So, while prices are still struggling a little, they are much stronger than the last few years, and often, well prices homes are pulling in multiple offers… even over listed price.

 

If you want to have a conversation about YOUR Gwinnett County home, give me a call.

Enhanced by Zemanta

Home Price Appreciation by State

Last week I posted an infographic from Active Rain saying that Real Estate is Back…  Here is another one from 29doors that makes it look like in Georgia, it isn’t so much.  But, looking at the market reports for Gwinnett, as well as Case-Schiller numbers for the Atlanta statistical area, prices look to be up year over year by more than 9%.  That tells me that there are some places in Georgia that are still pretty slammed.  What do you think?

HousePriceRanking0213-3

Real Estate is Back… Here, too…

I have been saying it for a few months now… and it has been pretty apparent in the Gwinnett County area.  Real Estate is back.  This nifty infographic from Active Rain, where I am an Ambassador (I help other agents more effectively blog and such…) shows that agents across the country are really starting to feel confident that real estate is again strong.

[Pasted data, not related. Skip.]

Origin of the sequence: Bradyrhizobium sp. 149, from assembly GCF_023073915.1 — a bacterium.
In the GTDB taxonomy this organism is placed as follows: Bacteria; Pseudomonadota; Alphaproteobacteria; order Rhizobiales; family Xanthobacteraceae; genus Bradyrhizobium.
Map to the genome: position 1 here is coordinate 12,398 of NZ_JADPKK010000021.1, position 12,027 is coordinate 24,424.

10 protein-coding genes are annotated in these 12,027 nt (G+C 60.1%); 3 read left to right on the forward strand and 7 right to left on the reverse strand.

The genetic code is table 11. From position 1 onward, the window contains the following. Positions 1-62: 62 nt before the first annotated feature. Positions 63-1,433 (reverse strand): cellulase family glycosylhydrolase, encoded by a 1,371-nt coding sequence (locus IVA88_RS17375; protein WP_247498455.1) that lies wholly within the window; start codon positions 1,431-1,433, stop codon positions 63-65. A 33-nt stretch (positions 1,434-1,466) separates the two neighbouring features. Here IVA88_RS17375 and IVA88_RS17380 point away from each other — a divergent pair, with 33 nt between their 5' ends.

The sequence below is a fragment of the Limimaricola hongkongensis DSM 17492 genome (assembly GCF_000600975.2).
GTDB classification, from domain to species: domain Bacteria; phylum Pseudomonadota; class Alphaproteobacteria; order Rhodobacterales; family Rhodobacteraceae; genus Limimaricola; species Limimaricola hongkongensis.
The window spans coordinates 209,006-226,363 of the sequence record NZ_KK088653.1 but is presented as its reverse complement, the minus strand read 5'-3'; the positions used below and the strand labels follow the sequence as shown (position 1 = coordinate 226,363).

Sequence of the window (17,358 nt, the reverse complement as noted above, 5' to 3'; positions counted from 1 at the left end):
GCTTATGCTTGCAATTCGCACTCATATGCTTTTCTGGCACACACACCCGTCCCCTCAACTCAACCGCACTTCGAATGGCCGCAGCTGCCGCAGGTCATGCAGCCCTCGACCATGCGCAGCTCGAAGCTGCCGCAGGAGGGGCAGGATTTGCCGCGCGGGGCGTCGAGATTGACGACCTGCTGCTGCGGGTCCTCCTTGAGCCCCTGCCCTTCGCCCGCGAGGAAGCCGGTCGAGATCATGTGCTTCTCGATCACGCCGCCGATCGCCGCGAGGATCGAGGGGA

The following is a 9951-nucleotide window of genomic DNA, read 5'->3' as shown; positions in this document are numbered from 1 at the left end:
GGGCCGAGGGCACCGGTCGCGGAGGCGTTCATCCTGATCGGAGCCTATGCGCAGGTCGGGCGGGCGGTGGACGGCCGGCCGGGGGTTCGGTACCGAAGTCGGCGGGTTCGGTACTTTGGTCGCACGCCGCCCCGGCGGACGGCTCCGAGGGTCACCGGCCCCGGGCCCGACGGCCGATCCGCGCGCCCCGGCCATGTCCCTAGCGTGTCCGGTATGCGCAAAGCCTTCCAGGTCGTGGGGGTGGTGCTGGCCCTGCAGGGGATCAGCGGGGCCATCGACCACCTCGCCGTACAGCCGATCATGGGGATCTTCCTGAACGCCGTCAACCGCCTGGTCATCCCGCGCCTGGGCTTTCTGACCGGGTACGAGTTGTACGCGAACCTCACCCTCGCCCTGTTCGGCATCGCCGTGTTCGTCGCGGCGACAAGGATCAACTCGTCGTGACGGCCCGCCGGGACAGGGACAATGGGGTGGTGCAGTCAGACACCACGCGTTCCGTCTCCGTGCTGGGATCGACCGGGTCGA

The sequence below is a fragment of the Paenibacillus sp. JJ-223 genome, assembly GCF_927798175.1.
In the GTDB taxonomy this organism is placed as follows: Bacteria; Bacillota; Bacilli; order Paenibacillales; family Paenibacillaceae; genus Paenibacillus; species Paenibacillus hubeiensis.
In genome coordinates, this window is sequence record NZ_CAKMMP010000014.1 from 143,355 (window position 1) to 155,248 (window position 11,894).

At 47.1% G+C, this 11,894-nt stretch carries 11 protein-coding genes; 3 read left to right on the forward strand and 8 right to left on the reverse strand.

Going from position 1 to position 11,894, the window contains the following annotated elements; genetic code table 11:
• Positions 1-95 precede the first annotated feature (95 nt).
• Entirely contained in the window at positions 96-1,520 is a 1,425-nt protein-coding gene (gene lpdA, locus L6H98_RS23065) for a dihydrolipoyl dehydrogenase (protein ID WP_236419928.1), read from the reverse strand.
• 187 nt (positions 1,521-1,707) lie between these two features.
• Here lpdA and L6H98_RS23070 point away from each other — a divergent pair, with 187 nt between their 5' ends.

As mentioned here during the depths of the down-turn, we wouldn’t really know that the market had turned until it was done.  And just because I, and a few thousand of my real estate peers feel like real estate has returned to normal doesn’t mean that it can’t be derailed.  But, for now…

RealEstateIsBack

Data provided by ActiveRain, the #1 social community for real estate professionals.

HUGE Change Coming to FHA Loans…

On June 3rd, 2013, there will be a HUGE change to FHA loans.  The Mortgage Insurance Premium (MIP) will become permanent for those that put less than 10% down.  This will cost borrowers tens of thousands of dollars over the life of the loan.